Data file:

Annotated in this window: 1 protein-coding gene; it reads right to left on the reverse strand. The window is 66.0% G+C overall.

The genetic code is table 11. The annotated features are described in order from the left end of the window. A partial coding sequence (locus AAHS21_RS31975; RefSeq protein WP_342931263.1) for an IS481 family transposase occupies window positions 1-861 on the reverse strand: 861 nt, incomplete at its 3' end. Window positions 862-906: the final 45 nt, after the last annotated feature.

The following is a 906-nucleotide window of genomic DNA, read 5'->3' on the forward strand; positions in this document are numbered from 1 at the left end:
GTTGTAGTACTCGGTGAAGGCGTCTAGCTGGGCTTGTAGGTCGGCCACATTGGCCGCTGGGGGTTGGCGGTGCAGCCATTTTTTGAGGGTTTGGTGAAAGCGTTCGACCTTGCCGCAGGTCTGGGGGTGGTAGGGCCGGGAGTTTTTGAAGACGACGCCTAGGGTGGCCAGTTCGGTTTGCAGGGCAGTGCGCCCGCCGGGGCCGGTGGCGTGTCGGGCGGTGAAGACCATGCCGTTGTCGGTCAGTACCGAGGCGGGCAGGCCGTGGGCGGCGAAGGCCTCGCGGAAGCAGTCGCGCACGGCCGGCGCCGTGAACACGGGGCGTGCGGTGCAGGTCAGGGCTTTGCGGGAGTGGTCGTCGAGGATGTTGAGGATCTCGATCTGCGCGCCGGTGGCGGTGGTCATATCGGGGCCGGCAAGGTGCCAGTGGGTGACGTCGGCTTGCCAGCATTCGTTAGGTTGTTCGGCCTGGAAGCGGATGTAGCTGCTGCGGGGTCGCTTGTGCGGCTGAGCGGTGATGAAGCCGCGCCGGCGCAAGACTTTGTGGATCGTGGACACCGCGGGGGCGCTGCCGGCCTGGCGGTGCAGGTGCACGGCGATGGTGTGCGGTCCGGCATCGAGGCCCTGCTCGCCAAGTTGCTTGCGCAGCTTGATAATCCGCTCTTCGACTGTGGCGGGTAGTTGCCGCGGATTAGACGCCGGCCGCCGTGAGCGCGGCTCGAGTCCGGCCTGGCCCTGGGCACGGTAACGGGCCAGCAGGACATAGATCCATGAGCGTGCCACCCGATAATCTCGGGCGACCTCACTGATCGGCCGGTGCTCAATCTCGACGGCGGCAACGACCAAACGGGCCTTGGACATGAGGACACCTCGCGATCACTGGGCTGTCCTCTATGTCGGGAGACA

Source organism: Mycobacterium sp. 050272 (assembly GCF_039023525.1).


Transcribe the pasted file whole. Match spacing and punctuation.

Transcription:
Annotated in this window: 1 protein-coding gene; it reads right to left on the reverse strand. The window is 66.0% G+C overall.

The genetic code is table 11. The annotated features are described in order from the left end of the window. A partial coding sequence (locus AAHS21_RS31975; RefSeq protein WP_342931263.1) for an IS481 family transposase occupies window positions 1-861 on the reverse strand: 861 nt, incomplete at its 3' end. Window positions 862-906: the final 45 nt, after the last annotated feature.

The following is a 906-nucleotide window of genomic DNA, read 5'->3' on the forward strand; positions in this document are numbered from 1 at the left end:
GTTGTAGTACTCGGTGAAGGCGTCTAGCTGGGCTTGTAGGTCGGCCACATTGGCCGCTGGGGGTTGGCGGTGCAGCCATTTTTTGAGGGTTTGGTGAAAGCGTTCGACCTTGCCGCAGGTCTGGGGGTGGTAGGGCCGGGAGTTTTTGAAGACGACGCCTAGGGTGGCCAGTTCGGTTTGCAGGGCAGTGCGCCCGCCGGGGCCGGTGGCGTGTCGGGCGGTGAAGACCATGCCGTTGTCGGTCAGTACCGAGGCGGGCAGGCCGTGGGCGGCGAAGGCCTCGCGGAAGCAGTCGCGCACGGCCGGCGCCGTGAACACGGGGCGTGCGGTGCAGGTCAGGGCTTTGCGGGAGTGGTCGTCGAGGATGTTGAGGATCTCGATCTGCGCGCCGGTGGCGGTGGTCATATCGGGGCCGGCAAGGTGCCAGTGGGTGACGTCGGCTTGCCAGCATTCGTTAGGTTGTTCGGCCTGGAAGCGGATGTAGCTGCTGCGGGGTCGCTTGTGCGGCTGAGCGGTGATGAAGCCGCGCCGGCGCAAGACTTTGTGGATCGTGGACACCGCGGGGGCGCTGCCGGCCTGGCGGTGCAGGTGCACGGCGATGGTGTGCGGTCCGGCATCGAGGCCCTGCTCGCCAAGTTGCTTGCGCAGCTTGATAATCCGCTCTTCGACTGTGGCGGGTAGTTGCCGCGGATTAGACGCCGGCCGCCGTGAGCGCGGCTCGAGTCCGGCCTGGCCCTGGGCACGGTAACGGGCCAGCAGGACATAGATCCATGAGCGTGCCACCCGATAATCTCGGGCGACCTCACTGATCGGCCGGTGCTCAATCTCGACGGCGGCAACGACCAAACGGGCCTTGGACATGAGGACACCTCGCGATCACTGGGCTGTCCTCTATGTCGGGAGACA

Source organism: Mycobacterium sp. 050272 (assembly GCF_039023525.1).